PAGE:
The benchmark salary of the president of Singapore is $1,540,000 per year (including bonuses). This is 70% of the prime minister’s salary package.
The president’s monthly salary is the same as the prime minister. The president also receives the 13th-month bonus and annual variable component, but not the performance bonus nor the national bonus.
The president of Singapore is the head of state and serves for a term of 6 years.
The president doesn’t set national policies and doesn’t have direct executive responsibility for governing the country (except for his/her custodial role). One key role that the president has is to safeguard the national reserves of Singapore (close to $1 trillion based on published information).
Here are Singapore’s current and past presidents:
|Name||Term of Office|
|Yusof Ishak||1965 – 1970|
|Benjamin Sheares||1971 – 1981|
|Devan Nair||1981 – 1985|
|Wee Kim Wee||1985 – 1993|
|Ong Teng Cheong||1993 – 1999|
|S. R. Nathan||1999 – 2011|
|Tony Tan Keng Yam||2011 – 2017|
|Halimah Yacob||2017 – 2023|
|Tharman Shanmugaratnam||2023 – Present|
Note: The above list doesn’t include acting presidents.
The Allowance for Members of Parliament (MPs) in Singapore
The allowance for an elected member of parliament (MP) is $192,500 per year. The allowance for a non-constituency member of parliament (NCMP) or a nominated member of parliament (NMP) is $28,900 per year, or 15% of an elected MP’s allowance.
As MPs are elected, they hold two roles. Their community-based role is to look after the needs of their constituents and raise their concerns in parliament. Their legislative role allows them to influence decisions on government budgets and enact or amend legislation.
NCMPs and NMPs don’t have constituents, so they don’t have a community role, which is why their allowances are significantly lower than MPs.
Ministers earn their ministerial salaries on top of their MP allowance. For MPs who aren’t ministers or don’t hold other appointments, they can still hold full-time jobs.
Why Are Singapore’s Politicians Paid So Much?
Singapore’s politicians are known to be the highest paid in the world.
Is there a reason for this?
According to the Public Service Division (PSD), the government looks for people with a strong sense of public service, but knows that that alone might not be enough to run a country well. There are other qualities that it looks for, such as organisational and leadership capabilities, capacity to handle multiple responsibilities, and the ability to take charge in a crisis. Those who are in the top 1,000 earners tend to have a reasonable level of those qualities and abilities. This is why ministerial salaries are benchmarked to that group of people, but with a 40% discount.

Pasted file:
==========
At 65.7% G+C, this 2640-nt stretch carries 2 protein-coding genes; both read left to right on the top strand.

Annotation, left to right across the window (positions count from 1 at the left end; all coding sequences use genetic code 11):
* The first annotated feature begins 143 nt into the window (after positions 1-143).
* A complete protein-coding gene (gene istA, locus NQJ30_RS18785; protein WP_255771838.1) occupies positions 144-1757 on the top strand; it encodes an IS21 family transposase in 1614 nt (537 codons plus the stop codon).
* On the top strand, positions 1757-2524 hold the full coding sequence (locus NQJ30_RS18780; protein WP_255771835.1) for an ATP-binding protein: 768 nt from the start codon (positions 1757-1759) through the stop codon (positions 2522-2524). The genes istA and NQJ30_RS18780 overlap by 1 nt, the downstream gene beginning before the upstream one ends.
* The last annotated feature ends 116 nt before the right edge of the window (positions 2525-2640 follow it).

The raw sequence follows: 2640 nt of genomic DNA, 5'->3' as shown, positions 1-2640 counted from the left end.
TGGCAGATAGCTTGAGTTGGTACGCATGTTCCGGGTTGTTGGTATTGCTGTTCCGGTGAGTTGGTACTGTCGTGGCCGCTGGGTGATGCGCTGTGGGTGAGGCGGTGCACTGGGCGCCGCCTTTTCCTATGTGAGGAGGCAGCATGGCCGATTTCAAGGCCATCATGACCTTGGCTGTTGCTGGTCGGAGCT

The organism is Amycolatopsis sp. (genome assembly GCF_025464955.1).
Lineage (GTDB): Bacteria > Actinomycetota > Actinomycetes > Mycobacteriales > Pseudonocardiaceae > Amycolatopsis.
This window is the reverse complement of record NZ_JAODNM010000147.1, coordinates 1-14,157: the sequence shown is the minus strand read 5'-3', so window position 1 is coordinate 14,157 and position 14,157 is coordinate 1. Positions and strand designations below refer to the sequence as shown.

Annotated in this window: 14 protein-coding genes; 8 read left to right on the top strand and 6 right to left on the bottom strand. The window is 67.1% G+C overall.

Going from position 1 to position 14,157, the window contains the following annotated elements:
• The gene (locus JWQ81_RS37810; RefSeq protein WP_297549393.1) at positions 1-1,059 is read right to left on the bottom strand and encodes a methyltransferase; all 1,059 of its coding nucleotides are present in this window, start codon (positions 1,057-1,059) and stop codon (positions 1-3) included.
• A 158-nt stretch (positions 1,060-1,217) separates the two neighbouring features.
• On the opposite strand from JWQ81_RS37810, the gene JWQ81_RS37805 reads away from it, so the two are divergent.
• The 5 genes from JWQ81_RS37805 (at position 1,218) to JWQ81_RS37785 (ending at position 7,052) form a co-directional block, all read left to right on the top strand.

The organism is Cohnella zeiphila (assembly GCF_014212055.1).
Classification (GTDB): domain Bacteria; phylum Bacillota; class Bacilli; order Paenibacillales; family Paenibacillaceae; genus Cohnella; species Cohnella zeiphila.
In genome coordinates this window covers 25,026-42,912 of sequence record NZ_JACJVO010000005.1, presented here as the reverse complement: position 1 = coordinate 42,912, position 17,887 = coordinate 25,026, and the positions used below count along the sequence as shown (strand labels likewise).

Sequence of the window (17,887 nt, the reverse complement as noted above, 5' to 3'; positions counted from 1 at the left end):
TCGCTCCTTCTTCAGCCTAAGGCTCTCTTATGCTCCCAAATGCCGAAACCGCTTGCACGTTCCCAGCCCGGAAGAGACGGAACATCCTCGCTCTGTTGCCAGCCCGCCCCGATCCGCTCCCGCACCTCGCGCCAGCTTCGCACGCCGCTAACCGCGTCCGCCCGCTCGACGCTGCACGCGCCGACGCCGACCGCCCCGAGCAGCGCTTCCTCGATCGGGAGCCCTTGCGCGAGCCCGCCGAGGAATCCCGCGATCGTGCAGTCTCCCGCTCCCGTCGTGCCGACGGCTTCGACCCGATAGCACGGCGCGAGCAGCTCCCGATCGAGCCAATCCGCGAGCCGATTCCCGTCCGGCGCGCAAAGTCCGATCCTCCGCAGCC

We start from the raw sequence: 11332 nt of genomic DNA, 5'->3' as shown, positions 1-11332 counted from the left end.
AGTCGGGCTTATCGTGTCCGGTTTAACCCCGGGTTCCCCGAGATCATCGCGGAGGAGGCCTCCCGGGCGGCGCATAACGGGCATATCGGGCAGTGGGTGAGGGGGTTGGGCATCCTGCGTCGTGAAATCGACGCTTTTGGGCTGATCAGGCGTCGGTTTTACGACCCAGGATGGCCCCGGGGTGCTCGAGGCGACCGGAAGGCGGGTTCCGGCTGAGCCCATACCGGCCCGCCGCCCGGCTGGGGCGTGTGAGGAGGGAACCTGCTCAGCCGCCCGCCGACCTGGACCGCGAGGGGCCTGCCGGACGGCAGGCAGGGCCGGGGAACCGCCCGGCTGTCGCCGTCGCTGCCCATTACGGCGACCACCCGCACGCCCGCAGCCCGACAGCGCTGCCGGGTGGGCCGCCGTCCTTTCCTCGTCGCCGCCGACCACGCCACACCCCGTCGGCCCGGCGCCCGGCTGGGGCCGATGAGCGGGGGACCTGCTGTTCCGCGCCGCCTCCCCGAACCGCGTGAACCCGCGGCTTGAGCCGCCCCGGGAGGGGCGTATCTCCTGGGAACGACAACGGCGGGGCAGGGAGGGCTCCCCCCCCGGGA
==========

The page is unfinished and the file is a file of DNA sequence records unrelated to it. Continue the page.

Prime Minister Lee Hsien Loong has also stated that ministers earn a clean wage, meaning that the salary is the only remuneration that they receive. There aren’t any hidden or additional perks that come with the job.
Ministerial salaries and MP allowances aren’t set in stone. Changes upward or downward can still happen, depending on what the government decides to do based on the outcome from the independent committee.
In my opinion, Singaporeans tend to be practical, and always want to compare what they have with what’s out there. Even if one has a strong sense of public service, there remains a nagging feeling of being “under-paid” when compared to what can be achieved elsewhere. So, in order to attract the top talents, competitive pay has to be given; if not, potential candidates could just stick to the private sector.
In addition, once one enters public service, his/her life isn’t the same anymore because of the increased scrutiny, especially when he/she is out in public.
It does take a certain someone to be competent and strive for the greater good of Singapore, yet accept being judged constantly.
While the salaries of others can be interesting to know, your income matters the most. You should always try to increase it by upgrading yourself for the betterment of your career, getting better returns from surplus cash through investments, and protecting your income/assets through the use of insurance (such as term insurance, whole life insurance, and more).